The looming shadow of creativity is made up of madness, an abyss of depression, and anxiety. Many artists, especially painters are touched by this darkness.
The looming shadow of creativity is made up of madness, an abyss of depression, and anxiety. Many artists, especially painters, have been touched by this darkness, suffering mental and emotional disorders throughout their careers.
They lived in an unending nightmare, where the torment, confusion, and disorders were immortalized in the paintings. These inner demons became the protagonists of not only their art, but also their lives. While not everyone suffered hallucinations, bipolar disorders, schizophrenia or anxiety attacks, most of these artists in particular expressed in each brushstroke what their minds couldn't contain any longer.
In fact, some of these artists saw their illnesses as part of the source of inspiration that transformed their paintings into unmatched works of art. Edvard Munch shared this same belief, "My fear of life is necessary to me, as is my illness. Without anxiety and illness, I am a ship without a rudder. My art is grounded in reflections over being different from others. My sufferings are part of my self and my art. They are indistinguishable from me, and their destruction would destroy my art. I want to keep those sufferings.” Healing these disquieted and unbalanced minds would mean the extinction of their success as artists.
Black in Deep Red – Mark Rothko
The life of this genius was filled with contradictions and paradoxes. Rothko was an artist whose depression grew together with his fame, to the point that it led to his suicide. Despite his tragic death, Rothko was known from the start of his career as an expressionist and abstract artist without equal. Many pinpoint the start of his depression with his divorce and his second marriage instead of lifting him from this slump drove him deeper into depression.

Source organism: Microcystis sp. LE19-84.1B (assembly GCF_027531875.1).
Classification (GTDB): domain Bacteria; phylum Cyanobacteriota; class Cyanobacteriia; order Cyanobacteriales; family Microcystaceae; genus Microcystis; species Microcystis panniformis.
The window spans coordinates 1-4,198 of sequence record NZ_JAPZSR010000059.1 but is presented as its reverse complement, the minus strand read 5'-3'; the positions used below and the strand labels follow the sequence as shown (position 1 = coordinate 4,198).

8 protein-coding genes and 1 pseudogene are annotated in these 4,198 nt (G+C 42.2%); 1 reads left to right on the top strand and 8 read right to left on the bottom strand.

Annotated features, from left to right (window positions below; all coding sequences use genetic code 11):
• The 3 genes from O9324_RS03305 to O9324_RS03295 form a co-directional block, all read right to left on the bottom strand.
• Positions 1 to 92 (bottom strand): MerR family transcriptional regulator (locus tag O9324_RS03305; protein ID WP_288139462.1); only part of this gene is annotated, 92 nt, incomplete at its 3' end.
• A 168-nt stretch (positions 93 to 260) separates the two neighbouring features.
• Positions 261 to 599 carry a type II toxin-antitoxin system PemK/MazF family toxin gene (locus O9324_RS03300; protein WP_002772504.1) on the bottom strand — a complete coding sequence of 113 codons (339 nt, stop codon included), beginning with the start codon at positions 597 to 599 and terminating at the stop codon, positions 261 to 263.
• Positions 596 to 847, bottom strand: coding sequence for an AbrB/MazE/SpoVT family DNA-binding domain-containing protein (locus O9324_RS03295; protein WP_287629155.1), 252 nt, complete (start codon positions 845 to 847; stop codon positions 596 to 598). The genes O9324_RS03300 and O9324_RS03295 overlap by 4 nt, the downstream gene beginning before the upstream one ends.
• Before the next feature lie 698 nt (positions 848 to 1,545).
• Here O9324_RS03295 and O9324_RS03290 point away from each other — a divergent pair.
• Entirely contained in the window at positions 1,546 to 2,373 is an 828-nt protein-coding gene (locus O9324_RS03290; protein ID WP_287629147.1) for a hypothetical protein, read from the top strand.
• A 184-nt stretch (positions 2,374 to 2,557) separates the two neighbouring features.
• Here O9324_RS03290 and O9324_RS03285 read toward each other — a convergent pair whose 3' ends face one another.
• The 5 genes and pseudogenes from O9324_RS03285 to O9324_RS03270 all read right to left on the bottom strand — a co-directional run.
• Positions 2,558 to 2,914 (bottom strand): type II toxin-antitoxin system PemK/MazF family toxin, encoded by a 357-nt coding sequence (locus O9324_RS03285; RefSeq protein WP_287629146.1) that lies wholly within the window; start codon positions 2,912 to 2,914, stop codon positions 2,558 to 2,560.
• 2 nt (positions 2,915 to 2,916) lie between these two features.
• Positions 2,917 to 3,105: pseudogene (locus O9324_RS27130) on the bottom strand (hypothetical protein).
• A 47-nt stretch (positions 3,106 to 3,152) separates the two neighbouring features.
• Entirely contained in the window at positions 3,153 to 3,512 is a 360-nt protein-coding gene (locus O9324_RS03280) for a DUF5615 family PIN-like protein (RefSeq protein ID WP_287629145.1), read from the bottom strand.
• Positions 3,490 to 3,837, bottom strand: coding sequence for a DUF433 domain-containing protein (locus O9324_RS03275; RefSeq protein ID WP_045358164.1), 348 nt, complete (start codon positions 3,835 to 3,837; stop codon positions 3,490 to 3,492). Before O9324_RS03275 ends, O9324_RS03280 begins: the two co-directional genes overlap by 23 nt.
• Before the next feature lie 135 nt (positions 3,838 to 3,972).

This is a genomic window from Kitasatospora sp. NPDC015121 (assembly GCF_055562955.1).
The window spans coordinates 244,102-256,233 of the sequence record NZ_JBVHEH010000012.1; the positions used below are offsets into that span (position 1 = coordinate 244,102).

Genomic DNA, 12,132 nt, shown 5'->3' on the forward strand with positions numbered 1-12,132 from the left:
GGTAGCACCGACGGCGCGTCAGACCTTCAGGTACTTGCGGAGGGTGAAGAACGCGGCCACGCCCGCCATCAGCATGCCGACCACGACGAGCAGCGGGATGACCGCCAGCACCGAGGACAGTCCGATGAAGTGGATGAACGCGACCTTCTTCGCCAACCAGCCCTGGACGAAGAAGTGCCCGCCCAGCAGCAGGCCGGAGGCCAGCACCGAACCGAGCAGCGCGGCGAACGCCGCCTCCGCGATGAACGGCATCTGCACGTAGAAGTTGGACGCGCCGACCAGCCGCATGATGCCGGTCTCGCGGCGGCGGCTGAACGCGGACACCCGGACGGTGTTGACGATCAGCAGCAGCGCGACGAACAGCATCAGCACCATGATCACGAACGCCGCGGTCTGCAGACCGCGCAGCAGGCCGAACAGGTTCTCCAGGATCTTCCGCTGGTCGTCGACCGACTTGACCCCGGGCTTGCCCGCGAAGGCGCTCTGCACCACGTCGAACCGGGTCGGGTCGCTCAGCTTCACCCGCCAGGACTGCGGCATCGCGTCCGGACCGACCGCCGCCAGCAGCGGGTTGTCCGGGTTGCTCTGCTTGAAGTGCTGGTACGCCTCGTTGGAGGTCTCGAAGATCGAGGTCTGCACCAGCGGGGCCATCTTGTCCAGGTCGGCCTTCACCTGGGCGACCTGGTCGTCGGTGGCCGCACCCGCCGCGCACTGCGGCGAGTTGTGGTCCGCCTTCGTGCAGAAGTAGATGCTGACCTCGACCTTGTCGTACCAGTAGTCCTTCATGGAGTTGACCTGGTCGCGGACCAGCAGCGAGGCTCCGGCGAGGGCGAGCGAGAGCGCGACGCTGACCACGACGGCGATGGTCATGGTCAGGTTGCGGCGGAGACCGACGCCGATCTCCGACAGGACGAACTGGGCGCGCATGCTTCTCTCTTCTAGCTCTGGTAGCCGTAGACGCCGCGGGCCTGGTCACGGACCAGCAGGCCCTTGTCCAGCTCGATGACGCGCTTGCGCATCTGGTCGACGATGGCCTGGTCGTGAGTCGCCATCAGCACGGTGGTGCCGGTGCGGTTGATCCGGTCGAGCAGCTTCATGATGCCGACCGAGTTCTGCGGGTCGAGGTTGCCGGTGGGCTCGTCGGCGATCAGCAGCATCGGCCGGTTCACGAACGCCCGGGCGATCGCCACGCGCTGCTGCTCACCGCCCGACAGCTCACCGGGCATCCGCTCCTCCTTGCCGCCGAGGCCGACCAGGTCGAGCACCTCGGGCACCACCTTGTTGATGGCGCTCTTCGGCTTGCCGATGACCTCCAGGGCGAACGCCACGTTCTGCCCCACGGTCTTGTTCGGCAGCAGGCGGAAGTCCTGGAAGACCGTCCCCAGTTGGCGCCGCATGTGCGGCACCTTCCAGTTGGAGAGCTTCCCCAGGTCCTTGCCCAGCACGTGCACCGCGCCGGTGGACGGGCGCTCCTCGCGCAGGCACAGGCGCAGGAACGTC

The small group of untitled works known as Multiforms that he painted during 1947-1949 preceded the mature works for which he is highly lauded. Through color manipulation on a large scale, he would play with vibrant colors and high-keyed pigments, and as his career took off and rose higher and higher, his later works gravitate to a bottomless darkness. In his vast abstract works he began to detach from the art world and from life itself.
It would appear that this expressionist sought to silence, perhaps forever, the consequences of his psychological pathologies that at that moment had reached an important level. There was no turning back for Rothko and his paintings express every tragedy, exultation, ecstasy, and fatality. It was in the mid nineteen fifties that his paintings began to turn darker, and the presence of grey, blue, black, and brown were present in almost every single work. In this profound darkness, the works of this painter turned monochromatic, a final farewell from Rothko before taking his life.
The Harlequin's Carnival – Joan Miró